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TOURNAMENT STANDINGS
Hastings 1953/54 Tournament

Conel Hugh O'Donel Alexander6.5/9(+4 -0 =5)[games]
David Bronstein6.5/9(+5 -1 =3)[games]
Alberic O'Kelly de Galway5.5/9(+4 -2 =3)[games]
Fridrik Olafsson4.5/9(+3 -3 =3)[games]
Aleksandar Matanovic4.5/9(+2 -2 =5)[games]
Alexander Kazimirovich Tolush4.5/9(+4 -4 =1)[games]
Rudolf Teschner4.5/9(+3 -3 =3)[games]
Savielly Tartakower3.5/9(+3 -5 =1)[games]
Robert Wade3/9(+1 -4 =4)[games]
Dennis Morton Horne2/9(+1 -6 =2)[games]
*

Chessgames.com Chess Event Description
Hastings 1953/54

The 29th Hastings Christmas Chess Festival was held at the end of the year 1953. After resuming annual tournaments in 1945 following World War II, the chess club at 7 Carlisle Parade had struggled to keep the event ongoing without many foreign participants to make the contests more engaging to the public. This edition of the premier tournament saw an opportunity that would shape the course of the event for the remainder of the 1950s. The Soviet Chess Federation, in the interest of displaying their dominant grandmasters to the West, sent as emissaries David Bronstein and Alexander Tolush to participate in the festival. They were met by four time Hastings winner Dr. Savielly Tartakower, and Conel Hugh O'Donel Alexander, who had won the 22nd edition of the Hastings event and been a code-breaker for the Allies during WWII. The remaining seats were filled by International masters Aleksander Matanovic, Alberic O'Kelly de Galway, and Robert Wade; Fridik Olafsson, who had placed third in the 1953 World Junior Championship; Rudolf Teschner, the editor of "Deutsche Schachzeitung" and West German champion of 1951; and a previous Hastings participant, Dennis Horne. The time control for the event was 34 moves in two hours followed by 17 moves every hour. Alexander won his second Hastings festival with 6/9, sharing first with world vice-champion Bronstein. Despite Bronstein's shared first, his and Tolush's losses to Alexander, as well as their inability to sweep the field, were considered an embarrassment by the Soviet Chess Federation. They would retaliate the following year by sending Vasily Smyslov and Paul Keres to Hastings to accomplish what Bronstein and Tolush had failed to do. Nevertheless, the new invitations to Soviet grandmasters was a success and the Hastings Christmas festivals continued with new vigor throughout the 1950s.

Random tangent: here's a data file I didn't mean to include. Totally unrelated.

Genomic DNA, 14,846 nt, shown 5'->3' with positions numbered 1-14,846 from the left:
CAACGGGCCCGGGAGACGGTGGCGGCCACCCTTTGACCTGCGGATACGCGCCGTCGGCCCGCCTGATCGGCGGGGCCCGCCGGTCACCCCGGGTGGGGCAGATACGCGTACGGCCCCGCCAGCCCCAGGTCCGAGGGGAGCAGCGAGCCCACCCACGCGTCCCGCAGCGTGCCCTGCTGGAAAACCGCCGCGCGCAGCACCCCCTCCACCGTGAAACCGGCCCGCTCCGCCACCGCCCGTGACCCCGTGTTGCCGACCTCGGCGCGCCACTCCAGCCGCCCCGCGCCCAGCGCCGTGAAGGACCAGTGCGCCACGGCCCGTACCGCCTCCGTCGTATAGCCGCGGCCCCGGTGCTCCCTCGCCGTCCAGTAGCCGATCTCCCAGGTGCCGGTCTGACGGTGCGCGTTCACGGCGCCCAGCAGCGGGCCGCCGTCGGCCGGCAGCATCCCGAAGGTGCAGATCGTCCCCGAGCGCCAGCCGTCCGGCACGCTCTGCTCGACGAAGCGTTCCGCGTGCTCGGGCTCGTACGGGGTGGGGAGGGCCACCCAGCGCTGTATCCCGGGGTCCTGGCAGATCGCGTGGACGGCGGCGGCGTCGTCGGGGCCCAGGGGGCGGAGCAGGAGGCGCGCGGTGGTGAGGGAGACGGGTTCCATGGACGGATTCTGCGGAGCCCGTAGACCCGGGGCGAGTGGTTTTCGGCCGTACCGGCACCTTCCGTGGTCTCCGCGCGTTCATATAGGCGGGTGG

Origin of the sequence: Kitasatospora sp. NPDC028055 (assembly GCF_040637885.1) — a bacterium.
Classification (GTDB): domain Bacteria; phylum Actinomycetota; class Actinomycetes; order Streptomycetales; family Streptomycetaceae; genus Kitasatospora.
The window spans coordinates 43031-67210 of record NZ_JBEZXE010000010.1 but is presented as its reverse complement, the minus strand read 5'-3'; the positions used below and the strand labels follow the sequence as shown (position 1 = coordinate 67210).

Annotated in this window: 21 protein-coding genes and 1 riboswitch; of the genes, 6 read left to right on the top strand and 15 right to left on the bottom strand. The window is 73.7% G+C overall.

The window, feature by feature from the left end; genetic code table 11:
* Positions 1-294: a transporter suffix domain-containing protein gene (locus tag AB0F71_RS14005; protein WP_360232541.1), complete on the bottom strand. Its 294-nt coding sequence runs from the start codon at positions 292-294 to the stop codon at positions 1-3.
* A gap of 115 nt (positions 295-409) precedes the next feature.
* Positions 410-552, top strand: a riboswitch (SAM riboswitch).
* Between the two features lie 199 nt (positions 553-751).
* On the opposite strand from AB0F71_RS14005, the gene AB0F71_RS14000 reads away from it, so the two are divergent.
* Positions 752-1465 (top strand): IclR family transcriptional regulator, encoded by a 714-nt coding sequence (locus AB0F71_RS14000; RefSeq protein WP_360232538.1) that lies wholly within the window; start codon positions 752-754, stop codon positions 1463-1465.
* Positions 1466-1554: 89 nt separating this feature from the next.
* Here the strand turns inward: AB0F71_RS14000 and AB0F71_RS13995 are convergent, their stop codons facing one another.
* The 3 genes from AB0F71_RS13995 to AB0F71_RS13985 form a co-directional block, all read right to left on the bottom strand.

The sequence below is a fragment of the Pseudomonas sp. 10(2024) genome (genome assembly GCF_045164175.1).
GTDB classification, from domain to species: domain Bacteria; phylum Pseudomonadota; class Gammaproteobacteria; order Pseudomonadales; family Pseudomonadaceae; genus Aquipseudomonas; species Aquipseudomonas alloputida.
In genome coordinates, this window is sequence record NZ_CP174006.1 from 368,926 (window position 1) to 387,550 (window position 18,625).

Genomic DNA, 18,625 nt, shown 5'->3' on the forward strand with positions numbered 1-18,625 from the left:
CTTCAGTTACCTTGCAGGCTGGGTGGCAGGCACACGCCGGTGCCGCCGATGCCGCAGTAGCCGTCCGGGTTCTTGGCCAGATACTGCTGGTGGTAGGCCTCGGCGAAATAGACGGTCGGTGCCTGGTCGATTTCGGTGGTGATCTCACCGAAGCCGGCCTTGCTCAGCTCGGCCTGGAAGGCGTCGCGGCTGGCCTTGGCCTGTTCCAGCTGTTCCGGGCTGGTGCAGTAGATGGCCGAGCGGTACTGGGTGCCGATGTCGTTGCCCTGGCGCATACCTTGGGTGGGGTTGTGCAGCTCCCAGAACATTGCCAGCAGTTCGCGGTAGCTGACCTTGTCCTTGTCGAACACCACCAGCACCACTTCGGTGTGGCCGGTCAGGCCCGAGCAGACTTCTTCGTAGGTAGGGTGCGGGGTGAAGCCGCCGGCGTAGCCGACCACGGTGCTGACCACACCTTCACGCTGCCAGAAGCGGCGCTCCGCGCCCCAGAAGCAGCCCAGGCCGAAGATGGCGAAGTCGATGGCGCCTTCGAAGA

The final standings and crosstable:

1 2 3 4 5 6 7 8 9 0 =1st Alexander * 1 1 1 1 6 =1st Bronstein 0 * 1 1 1 1 1 6 3rd O'Kelly 0 0 * 1 1 1 1 5 =4th Olafsson 0 * 0 1 1 1 0 4 =4th Matanovic 0 * 1 0 1 4 =4th Tolush 0 0 1 0 * 1 1 0 1 4 =4th Teschner 0 0 0 * 1 1 1 4 8th Tartakower 0 0 0 1 0 0 * 1 1 3 9th Wade 0 0 1 0 0 * 3 10th Horne 0 0 1 0 0 0 0 * 2

Hastings (1952/53) was the previous annual event of the city.

As usual, the credit for much of the historical content goes to Jan van Reek and his amazing website.

 page 1 of 2; games 1-25 of 45  PGN Download
Game  ResultMoves YearEvent/LocaleOpening
1. Teschner vs D Horne  1-0611953Hastings 1953/54D38 Queen's Gambit Declined, Ragozin Variation
2. Bronstein vs Wade  ½-½221953Hastings 1953/54D45 Queen's Gambit Declined Semi-Slav